Principles of Wealth #33*
The entrepreneur’s five most important jobs are: (1) locating viable markets, (2) creating desirable products for those markets, (3) designing successful sales campaigns, (4) converting new buyers to multiple buyers, and (5) managing profits.
I once wrote a book called Ready, Fire, Aim: Zero to $100 Million in No Time Flat. It has had more success – not just in terms of copies sold but in the more important consideration of lives changed – than any of the other dozen-plus books I’ve written about business.
The purpose of Ready, Fire, Aim, was to set down the lessons I had learned about entrepreneurial businesses. The premise was that most of what was being written about entrepreneurship at the time was remarkably different from my experience.
But it wasn’t just that the advice was different that bothered me. Some of it seemed downright wrong. In many cases, these writers were advocating business practices I had tried myself and seen fail. And not just once, but repeatedly.
I’m talking, for example, about ideas on how to start a new business. Advice about researching the market, creating a business plan, forming a corporate structure, devising a corporate mission, etc.
What had worked for me was to focus 80% of my time and energy on the following:
Locating viable markets
What the business books were advising was to research the market you want to be in. If you want to sell hairbrushes, research the hairbrush industry. Study the demographics and psychographics of the market. Identify a need.
What we (my partners and I) did was slightly but critically different. We didn’t decide on the product first. We chose the market first. We would start with a market sector we felt we knew something about – say, selling information. Then we looked at various information markets to find those that were rapidly expanding. The thought behind this was both practical and humble. Rising tides raise all ships. We were practical enough not to care terribly about what part of the market we wanted to play in. And we were humble enough to know that as beginners we were starting with very small boats.
Once we located a fast-growing market, we studied it. But again, we didn’t rely on abstruse market analysis to figure out what sort of products to offer. We simply identified a half-dozen of the most successful companies in the market and looked at their bestselling products.
We then asked ourselves, “Can any of these products be improved on in some way?”
Creating desirable products
The products we created were not revolutionary. Rather, they were variations of other products that were already in the market, products that were selling well. In other words, products for which there was a proven demand.
We didn’t replicate these products because we knew that would not work. Instead, we made them more efficient or easier to use or more attractive or cheaper.
We were not rocket scientists or social engineers trying to change the world. We were hardworking tinkers and testers and traders.
Designing successful sales campaigns
We used the same commonsense approach to design our sales campaigns.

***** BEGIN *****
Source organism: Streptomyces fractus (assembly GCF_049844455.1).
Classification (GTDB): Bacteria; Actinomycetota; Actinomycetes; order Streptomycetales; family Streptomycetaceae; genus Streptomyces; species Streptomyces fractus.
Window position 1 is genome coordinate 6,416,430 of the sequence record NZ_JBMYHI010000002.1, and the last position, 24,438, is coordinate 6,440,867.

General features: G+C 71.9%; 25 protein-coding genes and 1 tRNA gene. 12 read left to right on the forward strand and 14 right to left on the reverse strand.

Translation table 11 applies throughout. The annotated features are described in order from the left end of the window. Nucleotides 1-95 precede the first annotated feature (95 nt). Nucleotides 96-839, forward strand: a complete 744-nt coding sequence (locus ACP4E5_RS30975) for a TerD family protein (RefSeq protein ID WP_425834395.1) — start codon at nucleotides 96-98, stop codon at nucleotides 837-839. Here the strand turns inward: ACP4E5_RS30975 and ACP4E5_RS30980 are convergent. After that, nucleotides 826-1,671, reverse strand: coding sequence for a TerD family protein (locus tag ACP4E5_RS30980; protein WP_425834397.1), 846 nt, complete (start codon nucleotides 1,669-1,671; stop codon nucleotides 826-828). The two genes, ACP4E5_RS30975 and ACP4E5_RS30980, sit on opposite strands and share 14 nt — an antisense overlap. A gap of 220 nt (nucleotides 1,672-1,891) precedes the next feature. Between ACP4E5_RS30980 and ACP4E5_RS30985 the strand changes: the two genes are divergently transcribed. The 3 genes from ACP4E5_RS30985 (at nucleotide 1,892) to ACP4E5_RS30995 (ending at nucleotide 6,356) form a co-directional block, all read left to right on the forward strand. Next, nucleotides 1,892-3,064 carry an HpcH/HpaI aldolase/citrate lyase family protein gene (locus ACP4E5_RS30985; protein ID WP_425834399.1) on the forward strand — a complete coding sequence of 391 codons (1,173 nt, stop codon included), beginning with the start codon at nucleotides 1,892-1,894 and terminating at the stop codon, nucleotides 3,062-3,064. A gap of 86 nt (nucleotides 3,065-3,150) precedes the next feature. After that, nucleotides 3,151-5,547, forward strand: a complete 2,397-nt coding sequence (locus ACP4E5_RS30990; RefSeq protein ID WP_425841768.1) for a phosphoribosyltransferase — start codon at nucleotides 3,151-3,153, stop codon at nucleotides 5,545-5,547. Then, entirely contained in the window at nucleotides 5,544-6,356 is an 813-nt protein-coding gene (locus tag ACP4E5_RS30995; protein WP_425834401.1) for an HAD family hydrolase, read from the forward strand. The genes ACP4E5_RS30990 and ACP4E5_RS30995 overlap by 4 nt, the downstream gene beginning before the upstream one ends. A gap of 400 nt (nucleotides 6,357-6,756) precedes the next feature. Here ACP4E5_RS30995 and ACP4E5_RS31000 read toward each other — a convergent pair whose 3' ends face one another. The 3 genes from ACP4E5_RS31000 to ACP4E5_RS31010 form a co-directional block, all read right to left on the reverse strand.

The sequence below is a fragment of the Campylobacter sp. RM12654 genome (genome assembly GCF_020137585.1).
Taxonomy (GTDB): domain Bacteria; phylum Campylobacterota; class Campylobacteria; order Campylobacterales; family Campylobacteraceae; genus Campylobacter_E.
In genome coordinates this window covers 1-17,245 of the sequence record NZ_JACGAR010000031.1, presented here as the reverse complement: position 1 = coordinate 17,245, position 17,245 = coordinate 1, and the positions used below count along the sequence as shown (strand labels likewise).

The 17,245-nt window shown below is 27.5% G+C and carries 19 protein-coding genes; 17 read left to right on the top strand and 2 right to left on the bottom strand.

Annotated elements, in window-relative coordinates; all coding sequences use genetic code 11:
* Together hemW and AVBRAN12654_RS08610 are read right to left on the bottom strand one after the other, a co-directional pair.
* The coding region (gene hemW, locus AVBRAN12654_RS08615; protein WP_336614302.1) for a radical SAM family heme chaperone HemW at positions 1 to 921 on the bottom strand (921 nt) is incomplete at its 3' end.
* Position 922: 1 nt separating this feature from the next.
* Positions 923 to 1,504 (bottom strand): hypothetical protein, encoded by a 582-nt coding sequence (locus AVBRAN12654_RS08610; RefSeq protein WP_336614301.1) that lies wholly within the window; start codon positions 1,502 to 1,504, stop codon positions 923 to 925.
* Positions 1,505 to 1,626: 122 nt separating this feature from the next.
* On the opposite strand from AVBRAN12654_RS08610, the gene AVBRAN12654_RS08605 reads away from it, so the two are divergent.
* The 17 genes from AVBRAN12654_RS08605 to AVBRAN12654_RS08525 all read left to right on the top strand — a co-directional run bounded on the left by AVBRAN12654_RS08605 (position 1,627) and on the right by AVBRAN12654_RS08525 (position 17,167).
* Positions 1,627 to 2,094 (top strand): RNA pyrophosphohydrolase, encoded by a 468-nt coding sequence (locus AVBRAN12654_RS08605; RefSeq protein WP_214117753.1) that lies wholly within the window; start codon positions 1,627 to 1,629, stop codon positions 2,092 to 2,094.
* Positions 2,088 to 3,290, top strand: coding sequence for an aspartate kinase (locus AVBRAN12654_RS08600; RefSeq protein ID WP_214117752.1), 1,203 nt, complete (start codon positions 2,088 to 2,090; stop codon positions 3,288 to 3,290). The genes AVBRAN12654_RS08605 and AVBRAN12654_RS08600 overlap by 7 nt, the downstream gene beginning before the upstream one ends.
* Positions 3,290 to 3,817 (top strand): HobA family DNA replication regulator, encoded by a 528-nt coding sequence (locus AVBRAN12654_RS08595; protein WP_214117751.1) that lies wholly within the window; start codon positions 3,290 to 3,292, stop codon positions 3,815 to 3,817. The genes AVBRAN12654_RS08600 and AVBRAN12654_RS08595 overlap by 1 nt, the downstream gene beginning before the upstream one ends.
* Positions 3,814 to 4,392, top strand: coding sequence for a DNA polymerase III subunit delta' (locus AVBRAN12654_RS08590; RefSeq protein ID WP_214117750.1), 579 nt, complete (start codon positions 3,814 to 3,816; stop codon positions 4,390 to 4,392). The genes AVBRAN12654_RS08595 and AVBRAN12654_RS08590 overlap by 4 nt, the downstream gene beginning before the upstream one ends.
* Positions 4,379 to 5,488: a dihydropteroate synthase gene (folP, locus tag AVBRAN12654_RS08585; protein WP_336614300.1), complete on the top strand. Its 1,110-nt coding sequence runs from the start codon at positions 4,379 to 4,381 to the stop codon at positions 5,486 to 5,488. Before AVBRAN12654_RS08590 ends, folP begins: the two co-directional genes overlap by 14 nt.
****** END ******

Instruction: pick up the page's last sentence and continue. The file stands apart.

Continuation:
If the bestselling products were being sold mostly via newspaper ads, we’d use newspaper ads. If they were half-page formats, we used half-page formats. If they were priced in the $30 to $50 range, we priced ours in that range – preferably at or below $30.
And we always made it a point to demonstrate how ours were better (or cheaper) than the competition.
Converting new buyers to multiple buyers
This was something we learned gradually, but it proved to be critical to generating the cash needed to make a start-up operation grow.
New buyers, we discovered, were generally enthusiastic buyers. Rather than waiting a while to sell them a second or third product, we found that the sooner we could pitch them after their first purchase, the more likely they were to buy.
Just as importantly, we discovered that when you have a group of, say, 100 new buyers that have just paid $50 for a product, 10% to 30% of them will be happy to pay $100 or more for an upgraded version of the same thing.
Giving priority to those four tasks was the key to all our successful startups. It allowed us to create positive cash flow and build a critical mass of customers before our time, money, and patience ran out.
But that wasn’t enough to take the business through the $1 million revenue barrier… and then the $10 million barrier… and finally the $100 million barrier. To accomplish that, we had to learn how to manage our profits.
Profits are the lifeblood of real entrepreneurial businesses. Managing profits is about being very careful about how you spend them – how much you reinvest in marketing and new product development and employees and all the other costs of growing a business.
The advice I give to would-be entrepreneurs today is largely based on these five priorities. It’s fine to read about the business geniuses that take great risks and end up as billionaires. But if you want to increase your odds above 1-in-1000, I’d consider those stories fiction. For a reliable manual about what works the other 999 times, check out Ready, Fire, Aim.
* In this series of essays, I’m trying to make a book about wealth building that is based on the discoveries and observations I’ve made over the years: What wealth is, what it’s not, how it can be acquired, and how it is usually lost.